Learn why you should include scans and pen tests in your info security program.
Whether you’re aware of it or not, your network likely has vulnerabilities hackers could exploit.
Defects in web servers, web browsers, email clients, POS software, operating systems, and server interfaces can allow attackers to gain access to an environment. Installing security updates and patches for systems in the cardholder or sensitive data environments can help correct many of the newly found defects and vulnerabilities before attackers have the opportunity to leverage them.
But in order to patch these vulnerabilities, you need to find them first. For that you need to implement vulnerability scanning and penetration testing.
The basics of vulnerability scanning
A vulnerability scan is an automated, high-level test that looks for and reports potential vulnerabilities. All external IPs and domains exposed in the CDE are required to be scanned by a PCI Approved Scanning Vendor (ASV) at least quarterly.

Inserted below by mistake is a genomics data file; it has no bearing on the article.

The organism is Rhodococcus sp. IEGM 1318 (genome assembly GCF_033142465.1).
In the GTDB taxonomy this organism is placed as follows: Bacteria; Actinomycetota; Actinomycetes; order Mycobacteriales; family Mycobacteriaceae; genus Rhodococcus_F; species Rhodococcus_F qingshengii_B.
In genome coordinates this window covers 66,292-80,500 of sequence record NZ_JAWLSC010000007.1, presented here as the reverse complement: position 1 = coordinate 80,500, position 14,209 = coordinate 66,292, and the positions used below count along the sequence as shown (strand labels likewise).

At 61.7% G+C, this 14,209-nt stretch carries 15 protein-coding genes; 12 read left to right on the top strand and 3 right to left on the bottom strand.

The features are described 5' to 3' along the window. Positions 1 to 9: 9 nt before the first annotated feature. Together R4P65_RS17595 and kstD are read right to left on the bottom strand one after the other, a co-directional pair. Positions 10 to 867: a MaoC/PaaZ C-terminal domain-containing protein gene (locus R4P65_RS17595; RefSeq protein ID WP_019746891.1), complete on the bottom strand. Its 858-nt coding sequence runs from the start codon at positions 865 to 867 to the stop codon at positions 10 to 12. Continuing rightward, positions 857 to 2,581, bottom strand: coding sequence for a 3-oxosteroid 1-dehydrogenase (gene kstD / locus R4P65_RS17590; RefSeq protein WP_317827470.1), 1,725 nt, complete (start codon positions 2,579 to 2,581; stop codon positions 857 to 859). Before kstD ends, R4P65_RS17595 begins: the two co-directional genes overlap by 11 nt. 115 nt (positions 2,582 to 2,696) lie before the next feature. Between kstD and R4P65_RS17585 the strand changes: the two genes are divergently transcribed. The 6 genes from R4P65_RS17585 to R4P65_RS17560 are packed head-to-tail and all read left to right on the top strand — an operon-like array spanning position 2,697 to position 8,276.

PCI DSS requires two independent methods of PCI scanning: internal and external scanning. An external vulnerability scan is performed outside of your network, and it identifies known weaknesses in network structures. An internal vulnerability scan is performed within your network, behind the firewall and other perimeter security devices in place, to search for vulnerabilities on internal hosts that could be exploited in a pivot attack.
Typically, these vulnerability scans generate an extensive report of vulnerabilities found and provides references for further research on the vulnerability. Some even offer directions to fix the problem.